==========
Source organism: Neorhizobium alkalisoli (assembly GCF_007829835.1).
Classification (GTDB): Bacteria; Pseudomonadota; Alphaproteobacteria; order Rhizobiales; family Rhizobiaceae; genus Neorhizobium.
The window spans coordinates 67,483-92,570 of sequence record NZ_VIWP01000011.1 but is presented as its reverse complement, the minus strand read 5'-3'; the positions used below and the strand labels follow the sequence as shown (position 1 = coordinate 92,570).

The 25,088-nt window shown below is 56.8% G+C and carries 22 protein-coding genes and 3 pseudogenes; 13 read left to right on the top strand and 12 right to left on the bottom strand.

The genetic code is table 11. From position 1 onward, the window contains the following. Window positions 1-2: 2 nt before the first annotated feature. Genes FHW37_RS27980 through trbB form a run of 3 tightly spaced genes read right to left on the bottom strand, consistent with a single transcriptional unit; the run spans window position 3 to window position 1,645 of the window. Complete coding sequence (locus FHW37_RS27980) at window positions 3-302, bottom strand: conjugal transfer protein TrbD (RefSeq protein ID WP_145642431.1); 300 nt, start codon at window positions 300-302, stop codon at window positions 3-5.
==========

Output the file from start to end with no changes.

Source organism: Neorhizobium alkalisoli (assembly GCF_007829835.1).
Classification (GTDB): Bacteria; Pseudomonadota; Alphaproteobacteria; order Rhizobiales; family Rhizobiaceae; genus Neorhizobium.
The window spans coordinates 67,483-92,570 of sequence record NZ_VIWP01000011.1 but is presented as its reverse complement, the minus strand read 5'-3'; the positions used below and the strand labels follow the sequence as shown (position 1 = coordinate 92,570).

The 25,088-nt window shown below is 56.8% G+C and carries 22 protein-coding genes and 3 pseudogenes; 13 read left to right on the top strand and 12 right to left on the bottom strand.

The genetic code is table 11. From position 1 onward, the window contains the following. Window positions 1-2: 2 nt before the first annotated feature. Genes FHW37_RS27980 through trbB form a run of 3 tightly spaced genes read right to left on the bottom strand, consistent with a single transcriptional unit; the run spans window position 3 to window position 1,645 of the window. Complete coding sequence (locus FHW37_RS27980) at window positions 3-302, bottom strand: conjugal transfer protein TrbD (RefSeq protein ID WP_145642431.1); 300 nt, start codon at window positions 300-302, stop codon at window positions 3-5.